Thursday, May 31, 2012

Reviving Growth in Europe

by Nemat Shafik

International Monetary Fund

Brussels Economic Forum
May 31, 2012

It is a pleasure for me to be here today, and I want to thank the organizers for inviting the IMF to give its perspective on how to revive growth in the European Union.

There is no denying that Europe today is in an extremely difficult situation. The pressure has been relentless for many months now, and it will unfortunately take further efforts to restore confidence in the European Union’s economic future. The topic of today’s conference ―finding new sources of growth―will ultimately determine whether we are successful in that endeavor.

As I was preparing for this speech, I was reminded of Robert Schuman, one of the founders of the European Coal and Steel Community. This month, 62 years ago, he and his fellow politicians issued their call for an integrated Europe, starting the process that paved the way for the European Union we know today.

Schuman’s dream was simple: He wanted an economic union, a sharing of strategic resources in Europe that would “make war not only unthinkable but materially impossible.” At the heart of his vision was the idea that economic growth and shared prosperity would finally bring peace to Europe.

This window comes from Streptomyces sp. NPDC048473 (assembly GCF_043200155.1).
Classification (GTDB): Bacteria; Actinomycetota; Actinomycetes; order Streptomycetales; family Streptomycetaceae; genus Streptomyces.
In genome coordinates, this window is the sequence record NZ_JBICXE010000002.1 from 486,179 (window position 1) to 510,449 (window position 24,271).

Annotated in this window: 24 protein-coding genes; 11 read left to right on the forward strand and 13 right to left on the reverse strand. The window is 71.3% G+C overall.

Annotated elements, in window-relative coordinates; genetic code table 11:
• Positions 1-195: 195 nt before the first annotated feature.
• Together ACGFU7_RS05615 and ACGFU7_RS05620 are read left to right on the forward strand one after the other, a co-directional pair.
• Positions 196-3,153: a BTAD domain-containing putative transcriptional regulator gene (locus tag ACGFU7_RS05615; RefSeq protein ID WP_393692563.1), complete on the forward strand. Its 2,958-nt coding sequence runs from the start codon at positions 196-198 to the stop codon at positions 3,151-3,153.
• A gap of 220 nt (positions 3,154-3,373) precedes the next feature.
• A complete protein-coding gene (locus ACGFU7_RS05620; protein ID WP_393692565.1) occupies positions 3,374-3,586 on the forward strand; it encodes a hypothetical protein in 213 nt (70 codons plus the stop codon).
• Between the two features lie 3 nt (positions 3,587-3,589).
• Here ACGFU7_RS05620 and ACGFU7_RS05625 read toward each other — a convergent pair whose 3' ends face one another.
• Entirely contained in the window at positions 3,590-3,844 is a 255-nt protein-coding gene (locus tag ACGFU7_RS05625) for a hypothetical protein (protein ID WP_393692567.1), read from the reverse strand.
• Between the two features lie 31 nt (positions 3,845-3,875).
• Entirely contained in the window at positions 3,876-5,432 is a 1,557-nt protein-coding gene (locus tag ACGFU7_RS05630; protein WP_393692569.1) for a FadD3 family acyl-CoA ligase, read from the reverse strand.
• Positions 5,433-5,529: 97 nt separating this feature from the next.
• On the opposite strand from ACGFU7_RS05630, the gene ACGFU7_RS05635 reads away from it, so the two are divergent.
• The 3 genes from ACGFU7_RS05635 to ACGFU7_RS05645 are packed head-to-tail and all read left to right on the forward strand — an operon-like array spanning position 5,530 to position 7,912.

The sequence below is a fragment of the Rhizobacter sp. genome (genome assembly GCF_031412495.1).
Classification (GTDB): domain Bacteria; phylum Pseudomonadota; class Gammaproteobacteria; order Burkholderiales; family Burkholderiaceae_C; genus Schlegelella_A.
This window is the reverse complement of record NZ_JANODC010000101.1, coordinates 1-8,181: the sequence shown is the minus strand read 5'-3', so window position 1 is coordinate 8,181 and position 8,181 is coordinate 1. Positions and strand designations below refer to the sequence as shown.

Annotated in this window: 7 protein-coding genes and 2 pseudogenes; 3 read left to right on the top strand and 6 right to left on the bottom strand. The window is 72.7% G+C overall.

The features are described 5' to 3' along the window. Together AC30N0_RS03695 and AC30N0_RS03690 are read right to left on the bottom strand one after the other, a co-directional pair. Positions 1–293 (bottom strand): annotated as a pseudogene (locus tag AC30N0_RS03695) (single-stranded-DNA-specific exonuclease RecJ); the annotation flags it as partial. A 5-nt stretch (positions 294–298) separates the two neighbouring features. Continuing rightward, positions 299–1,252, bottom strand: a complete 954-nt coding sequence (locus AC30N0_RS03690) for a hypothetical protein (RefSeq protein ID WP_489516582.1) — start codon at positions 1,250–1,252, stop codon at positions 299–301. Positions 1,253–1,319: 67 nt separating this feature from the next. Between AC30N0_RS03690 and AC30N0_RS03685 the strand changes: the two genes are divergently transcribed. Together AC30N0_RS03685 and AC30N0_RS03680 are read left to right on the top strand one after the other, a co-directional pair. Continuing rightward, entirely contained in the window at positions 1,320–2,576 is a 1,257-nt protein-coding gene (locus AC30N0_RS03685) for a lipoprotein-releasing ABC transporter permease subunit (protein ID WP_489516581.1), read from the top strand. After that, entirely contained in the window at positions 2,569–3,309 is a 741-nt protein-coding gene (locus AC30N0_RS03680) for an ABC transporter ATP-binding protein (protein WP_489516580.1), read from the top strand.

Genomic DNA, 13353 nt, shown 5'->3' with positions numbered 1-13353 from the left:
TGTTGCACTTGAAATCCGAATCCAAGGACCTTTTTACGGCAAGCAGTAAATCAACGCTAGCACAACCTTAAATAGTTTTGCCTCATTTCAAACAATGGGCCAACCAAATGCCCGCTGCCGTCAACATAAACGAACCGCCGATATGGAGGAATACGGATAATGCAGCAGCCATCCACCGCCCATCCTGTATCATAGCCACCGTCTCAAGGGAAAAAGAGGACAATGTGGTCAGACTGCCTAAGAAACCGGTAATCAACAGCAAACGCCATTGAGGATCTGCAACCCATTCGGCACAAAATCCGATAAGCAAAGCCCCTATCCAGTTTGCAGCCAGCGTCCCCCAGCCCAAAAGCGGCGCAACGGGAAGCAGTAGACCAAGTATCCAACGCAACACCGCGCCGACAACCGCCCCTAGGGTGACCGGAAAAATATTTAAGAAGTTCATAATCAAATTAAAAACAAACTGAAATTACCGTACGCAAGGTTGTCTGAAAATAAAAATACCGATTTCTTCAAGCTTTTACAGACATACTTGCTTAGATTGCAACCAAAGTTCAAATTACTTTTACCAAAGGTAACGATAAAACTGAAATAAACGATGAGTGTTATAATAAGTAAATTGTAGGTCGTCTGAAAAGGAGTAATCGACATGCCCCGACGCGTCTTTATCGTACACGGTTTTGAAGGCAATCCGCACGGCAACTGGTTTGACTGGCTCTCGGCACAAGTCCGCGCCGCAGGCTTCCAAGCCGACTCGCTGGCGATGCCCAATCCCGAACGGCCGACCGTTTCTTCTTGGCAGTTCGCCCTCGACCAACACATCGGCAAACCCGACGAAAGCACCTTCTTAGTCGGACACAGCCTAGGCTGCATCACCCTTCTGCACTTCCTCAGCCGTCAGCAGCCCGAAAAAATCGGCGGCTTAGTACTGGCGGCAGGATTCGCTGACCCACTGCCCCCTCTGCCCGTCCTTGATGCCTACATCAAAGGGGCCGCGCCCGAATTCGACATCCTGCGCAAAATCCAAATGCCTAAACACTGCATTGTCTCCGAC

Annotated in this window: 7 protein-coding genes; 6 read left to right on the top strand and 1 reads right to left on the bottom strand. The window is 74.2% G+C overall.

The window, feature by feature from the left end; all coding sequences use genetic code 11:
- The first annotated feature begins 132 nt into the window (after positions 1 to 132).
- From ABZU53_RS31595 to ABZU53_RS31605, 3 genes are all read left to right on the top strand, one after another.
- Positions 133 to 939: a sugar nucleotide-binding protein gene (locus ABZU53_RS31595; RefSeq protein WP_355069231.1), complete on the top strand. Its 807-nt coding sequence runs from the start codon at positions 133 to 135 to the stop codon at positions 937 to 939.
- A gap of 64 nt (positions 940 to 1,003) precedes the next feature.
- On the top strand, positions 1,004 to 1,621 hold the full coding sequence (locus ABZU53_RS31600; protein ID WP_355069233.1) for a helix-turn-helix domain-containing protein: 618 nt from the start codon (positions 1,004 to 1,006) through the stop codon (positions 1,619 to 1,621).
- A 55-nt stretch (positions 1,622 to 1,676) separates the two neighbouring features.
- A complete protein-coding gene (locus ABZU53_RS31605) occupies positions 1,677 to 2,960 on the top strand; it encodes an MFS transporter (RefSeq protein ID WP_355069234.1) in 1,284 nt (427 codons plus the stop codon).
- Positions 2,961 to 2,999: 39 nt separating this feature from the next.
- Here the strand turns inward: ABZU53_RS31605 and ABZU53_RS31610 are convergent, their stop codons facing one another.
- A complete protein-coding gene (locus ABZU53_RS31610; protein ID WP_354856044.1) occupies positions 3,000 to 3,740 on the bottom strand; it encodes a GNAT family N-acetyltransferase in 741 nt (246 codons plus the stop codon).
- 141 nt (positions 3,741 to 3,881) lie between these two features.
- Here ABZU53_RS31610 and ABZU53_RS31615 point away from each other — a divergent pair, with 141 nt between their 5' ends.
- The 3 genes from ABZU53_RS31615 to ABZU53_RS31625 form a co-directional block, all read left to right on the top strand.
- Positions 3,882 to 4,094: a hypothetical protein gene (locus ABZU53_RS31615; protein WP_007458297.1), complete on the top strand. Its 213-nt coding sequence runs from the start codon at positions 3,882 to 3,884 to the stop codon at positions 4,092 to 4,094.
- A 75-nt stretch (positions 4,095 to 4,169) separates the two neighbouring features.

By that measure the project has been a resounding success. The EU has expanded to 27 member states and the economic union has grown ever deeper, including a common market and, for 17 countries, a shared currency.

And yet, today, the crisis afflicting some members of the euro area is threatening to undo those historic achievements. So where do we stand, and what needs to be done? In the next 15-20 minutes, I will look at what we think could be done to support growth in the short term, before turning to reforms that are needed to boost long-term growth and complete the process of European integration.


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